Pretty simple question: is it standard/best practice to backup dev and QA instances of the database?

Assume that the schema information is kept in some form of source control.

3 Answers 3


QA and dev databases (I will refer to these as non-prod[uction] to encompass all life cycles) are still databases. So the business (in this case, might be the app dev team) needs to determine what type of disaster recovery they require.

In my opinion, SLAs don't just apply to production databases. They apply to any data store that requires a certain RPO/RTO. In the case of development databases, DML might not be a huge concern, but the loss of DDL could be application-breaking.

The point I'm trying to get at, is we here can't answers whether or not you'll want to back up your non-prod databases. You will need to find out what type of disaster recovery is required of these databases. There's a chance that database creation scripts generated weekly is enough. But there's also a possibility they may require native database backups.

Personally, I always resort to some form of backups. Even if it's simple recovery and just daily full backups. These non-prod databases are typically not gigantic (although there are definitely exceptions to that rule), and end-user impact isn't usually a big concern in lower lifecycle environments (again, there are exceptions here as well). I typically err on the side of more DR than less DR. But I'd still recommend talking to the business group to get clearly defined and documented guidance for disaster recovery. You don't want to be the reason that a week of development was just lost because you haven't been taking backups.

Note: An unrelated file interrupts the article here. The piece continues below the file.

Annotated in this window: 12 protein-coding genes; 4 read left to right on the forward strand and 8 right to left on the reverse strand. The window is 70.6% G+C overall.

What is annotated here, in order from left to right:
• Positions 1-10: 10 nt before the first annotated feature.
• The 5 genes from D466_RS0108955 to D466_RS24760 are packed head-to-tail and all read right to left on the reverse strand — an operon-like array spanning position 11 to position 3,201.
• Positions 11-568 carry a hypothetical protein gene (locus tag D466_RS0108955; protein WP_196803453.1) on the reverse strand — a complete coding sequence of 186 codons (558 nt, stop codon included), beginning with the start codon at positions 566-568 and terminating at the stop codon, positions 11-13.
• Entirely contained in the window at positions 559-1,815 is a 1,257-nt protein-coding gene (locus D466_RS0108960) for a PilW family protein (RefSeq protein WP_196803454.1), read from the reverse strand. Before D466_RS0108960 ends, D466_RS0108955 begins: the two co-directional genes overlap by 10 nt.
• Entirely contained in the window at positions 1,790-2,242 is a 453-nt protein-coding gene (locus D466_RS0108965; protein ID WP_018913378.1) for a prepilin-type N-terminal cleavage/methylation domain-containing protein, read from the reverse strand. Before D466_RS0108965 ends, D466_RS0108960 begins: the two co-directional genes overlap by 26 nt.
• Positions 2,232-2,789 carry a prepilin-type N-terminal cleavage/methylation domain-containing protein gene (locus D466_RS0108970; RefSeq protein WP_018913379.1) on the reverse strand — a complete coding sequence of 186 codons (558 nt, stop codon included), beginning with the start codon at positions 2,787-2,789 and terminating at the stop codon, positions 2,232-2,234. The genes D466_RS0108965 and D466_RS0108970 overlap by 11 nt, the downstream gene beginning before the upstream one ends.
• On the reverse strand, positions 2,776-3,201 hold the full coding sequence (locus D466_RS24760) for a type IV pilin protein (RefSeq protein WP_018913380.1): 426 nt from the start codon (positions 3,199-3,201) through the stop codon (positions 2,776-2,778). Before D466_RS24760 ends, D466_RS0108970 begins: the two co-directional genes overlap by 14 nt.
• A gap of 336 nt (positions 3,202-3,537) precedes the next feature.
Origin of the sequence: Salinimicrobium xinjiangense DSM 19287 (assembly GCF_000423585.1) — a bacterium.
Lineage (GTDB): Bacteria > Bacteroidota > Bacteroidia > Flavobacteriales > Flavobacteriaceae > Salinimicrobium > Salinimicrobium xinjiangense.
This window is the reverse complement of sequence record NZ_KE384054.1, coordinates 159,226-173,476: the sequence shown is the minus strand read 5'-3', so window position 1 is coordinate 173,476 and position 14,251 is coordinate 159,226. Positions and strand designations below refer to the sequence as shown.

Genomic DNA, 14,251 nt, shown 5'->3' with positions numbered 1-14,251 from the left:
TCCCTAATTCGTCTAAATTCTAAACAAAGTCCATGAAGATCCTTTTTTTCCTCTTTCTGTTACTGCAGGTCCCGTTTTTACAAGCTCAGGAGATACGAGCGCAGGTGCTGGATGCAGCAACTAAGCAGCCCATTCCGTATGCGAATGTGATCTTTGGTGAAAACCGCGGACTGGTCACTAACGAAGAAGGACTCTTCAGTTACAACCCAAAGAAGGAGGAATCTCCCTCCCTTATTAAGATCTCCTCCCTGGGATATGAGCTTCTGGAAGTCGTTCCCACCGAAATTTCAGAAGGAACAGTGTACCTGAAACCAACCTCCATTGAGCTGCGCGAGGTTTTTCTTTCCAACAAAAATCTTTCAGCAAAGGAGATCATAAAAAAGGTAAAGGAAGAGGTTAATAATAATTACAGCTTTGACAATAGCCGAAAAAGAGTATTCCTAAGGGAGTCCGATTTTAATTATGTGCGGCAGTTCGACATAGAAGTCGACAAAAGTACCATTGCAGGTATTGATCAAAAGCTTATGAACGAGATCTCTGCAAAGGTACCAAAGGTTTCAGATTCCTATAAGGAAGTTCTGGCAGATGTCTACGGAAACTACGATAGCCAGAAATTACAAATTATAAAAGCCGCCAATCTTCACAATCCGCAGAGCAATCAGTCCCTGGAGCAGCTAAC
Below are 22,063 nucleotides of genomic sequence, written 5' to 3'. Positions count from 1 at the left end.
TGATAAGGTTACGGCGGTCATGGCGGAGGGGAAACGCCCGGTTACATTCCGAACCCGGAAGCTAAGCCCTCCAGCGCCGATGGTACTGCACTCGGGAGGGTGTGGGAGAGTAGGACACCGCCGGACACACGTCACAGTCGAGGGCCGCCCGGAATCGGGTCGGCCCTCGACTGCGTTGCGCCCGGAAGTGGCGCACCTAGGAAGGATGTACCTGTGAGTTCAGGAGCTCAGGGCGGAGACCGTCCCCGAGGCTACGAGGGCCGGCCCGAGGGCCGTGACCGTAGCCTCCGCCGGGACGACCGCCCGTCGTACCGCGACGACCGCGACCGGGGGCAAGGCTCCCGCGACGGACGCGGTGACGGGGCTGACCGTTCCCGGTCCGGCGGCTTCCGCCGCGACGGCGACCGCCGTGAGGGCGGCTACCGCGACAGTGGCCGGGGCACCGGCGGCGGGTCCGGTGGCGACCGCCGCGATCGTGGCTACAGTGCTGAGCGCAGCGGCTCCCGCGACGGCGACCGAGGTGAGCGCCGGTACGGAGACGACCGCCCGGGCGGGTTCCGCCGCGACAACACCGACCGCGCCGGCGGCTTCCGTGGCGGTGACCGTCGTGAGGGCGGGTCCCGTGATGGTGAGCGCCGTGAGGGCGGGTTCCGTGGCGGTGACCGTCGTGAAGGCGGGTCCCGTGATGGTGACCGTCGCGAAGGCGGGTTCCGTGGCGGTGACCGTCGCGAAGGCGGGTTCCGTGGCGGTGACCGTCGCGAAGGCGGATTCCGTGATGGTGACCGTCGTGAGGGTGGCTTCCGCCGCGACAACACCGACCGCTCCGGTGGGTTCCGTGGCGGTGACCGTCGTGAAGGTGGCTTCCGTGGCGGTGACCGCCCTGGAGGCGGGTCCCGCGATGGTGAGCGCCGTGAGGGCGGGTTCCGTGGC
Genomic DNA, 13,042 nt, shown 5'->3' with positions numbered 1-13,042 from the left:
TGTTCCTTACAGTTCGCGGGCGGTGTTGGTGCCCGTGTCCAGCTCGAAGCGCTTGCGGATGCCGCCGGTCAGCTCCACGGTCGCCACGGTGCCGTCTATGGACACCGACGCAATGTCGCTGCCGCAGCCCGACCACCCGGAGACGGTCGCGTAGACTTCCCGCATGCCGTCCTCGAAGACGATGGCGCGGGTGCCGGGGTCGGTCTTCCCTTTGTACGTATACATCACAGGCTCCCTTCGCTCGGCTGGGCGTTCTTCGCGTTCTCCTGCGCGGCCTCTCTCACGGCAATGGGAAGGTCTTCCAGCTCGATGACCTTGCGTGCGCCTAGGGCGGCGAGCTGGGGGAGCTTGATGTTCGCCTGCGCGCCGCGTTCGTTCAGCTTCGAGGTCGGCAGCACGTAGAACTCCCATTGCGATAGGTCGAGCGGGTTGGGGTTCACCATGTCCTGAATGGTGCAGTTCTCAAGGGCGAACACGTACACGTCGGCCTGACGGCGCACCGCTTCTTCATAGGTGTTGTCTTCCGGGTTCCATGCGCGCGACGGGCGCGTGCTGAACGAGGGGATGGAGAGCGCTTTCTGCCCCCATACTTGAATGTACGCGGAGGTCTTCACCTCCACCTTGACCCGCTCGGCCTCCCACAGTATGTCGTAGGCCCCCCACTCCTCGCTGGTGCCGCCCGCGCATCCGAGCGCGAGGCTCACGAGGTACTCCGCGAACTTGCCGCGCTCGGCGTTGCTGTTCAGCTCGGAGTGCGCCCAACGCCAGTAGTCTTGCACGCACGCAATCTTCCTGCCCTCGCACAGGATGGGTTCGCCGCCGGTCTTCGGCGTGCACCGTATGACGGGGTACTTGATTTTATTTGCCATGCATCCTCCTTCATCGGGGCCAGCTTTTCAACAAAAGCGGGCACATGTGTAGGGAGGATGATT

• 4
    The easy answer here is this: A development server is a production server to a developer. Aug 28, 2013 at 18:31

Say that you have 8 developers working daily with a dev database. They work for 8 hours/day. Each hour costs say 100$ per developer.

That is 6400$ for one day of work on a DEV database.

In this situation, if it was up to you, would you do transaction log backups at least every hour just in case? Or would you go with simple mode?

One of my customer faced that situation and chose simple recovery model before I explained it in the language they understand $$.

Do not take the simple recovery model decision by yourself if you are not owner of the system, leave that to the one that gets paid to make decisions. But help him by explaining the situation in $ language.


Dev instance is the production database for developers. Having said that, many development groups decide to use source code control like version manager or vss to backup and version development products, thereby getting rid of the database backup works on dev servers.

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